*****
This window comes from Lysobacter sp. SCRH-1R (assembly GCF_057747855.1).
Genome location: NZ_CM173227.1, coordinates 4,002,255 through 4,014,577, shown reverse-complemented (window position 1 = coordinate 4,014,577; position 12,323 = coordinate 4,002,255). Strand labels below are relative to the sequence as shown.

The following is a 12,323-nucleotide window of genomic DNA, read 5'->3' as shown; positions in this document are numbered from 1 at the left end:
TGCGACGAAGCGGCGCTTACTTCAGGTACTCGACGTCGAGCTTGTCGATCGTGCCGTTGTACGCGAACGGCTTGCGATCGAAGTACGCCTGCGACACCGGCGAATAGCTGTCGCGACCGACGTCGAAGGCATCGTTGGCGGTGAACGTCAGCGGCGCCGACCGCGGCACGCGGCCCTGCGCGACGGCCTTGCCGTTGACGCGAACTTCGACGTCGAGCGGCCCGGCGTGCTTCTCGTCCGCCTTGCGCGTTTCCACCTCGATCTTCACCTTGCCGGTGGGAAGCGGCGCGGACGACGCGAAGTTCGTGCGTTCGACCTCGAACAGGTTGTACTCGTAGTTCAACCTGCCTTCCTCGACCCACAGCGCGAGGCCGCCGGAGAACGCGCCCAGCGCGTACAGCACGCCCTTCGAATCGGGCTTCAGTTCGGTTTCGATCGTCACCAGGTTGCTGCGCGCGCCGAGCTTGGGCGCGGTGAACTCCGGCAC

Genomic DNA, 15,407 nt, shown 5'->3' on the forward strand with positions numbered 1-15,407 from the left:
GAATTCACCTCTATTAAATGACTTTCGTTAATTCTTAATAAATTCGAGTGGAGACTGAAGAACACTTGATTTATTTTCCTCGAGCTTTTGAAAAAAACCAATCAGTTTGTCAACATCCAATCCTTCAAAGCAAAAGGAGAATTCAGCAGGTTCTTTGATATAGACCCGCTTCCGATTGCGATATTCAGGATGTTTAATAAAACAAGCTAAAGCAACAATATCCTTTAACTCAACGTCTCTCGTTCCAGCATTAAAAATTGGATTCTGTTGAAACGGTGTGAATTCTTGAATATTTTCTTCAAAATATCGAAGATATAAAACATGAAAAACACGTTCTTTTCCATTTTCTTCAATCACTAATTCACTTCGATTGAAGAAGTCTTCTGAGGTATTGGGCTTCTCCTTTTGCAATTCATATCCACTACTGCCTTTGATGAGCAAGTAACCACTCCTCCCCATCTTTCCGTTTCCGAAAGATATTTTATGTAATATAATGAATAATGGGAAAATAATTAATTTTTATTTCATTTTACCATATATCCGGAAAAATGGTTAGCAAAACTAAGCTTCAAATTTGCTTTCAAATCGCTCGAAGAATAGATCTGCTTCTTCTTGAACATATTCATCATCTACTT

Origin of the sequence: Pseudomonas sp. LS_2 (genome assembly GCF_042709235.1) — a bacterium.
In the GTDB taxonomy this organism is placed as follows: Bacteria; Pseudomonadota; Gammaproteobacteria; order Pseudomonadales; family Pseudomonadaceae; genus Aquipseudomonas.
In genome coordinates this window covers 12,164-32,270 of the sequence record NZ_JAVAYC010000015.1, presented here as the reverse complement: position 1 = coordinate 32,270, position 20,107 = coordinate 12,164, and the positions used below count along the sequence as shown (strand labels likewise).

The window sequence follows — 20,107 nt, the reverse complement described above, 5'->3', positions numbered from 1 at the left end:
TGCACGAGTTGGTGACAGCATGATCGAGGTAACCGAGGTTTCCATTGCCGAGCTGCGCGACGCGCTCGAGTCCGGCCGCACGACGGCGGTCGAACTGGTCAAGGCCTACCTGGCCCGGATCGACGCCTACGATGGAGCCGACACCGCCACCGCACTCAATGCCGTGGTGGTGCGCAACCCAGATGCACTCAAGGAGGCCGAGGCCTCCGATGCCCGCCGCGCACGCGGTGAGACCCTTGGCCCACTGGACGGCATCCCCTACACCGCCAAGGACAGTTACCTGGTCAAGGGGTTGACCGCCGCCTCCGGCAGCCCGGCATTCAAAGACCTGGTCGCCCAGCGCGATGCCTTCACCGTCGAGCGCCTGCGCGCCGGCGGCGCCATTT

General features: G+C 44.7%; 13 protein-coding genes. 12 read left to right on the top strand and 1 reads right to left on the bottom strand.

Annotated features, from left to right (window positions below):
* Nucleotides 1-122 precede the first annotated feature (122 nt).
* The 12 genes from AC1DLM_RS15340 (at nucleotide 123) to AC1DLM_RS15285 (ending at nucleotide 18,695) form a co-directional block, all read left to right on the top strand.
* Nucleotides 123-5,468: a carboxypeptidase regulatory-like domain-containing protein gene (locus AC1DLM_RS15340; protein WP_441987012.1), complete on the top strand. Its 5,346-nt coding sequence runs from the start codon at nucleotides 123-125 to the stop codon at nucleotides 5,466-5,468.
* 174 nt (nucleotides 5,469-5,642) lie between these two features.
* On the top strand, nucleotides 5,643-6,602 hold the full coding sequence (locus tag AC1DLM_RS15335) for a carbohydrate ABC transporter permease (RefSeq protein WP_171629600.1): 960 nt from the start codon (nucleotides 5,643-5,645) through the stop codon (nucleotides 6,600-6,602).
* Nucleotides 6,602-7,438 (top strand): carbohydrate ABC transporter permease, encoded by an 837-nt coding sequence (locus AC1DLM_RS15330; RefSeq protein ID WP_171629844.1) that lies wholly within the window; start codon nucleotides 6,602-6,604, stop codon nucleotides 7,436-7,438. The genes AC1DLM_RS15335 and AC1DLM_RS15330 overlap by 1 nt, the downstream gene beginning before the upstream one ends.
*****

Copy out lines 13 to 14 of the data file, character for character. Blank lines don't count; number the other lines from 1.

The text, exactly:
Annotated features, from left to right (window positions below):
* Nucleotides 1-122 precede the first annotated feature (122 nt).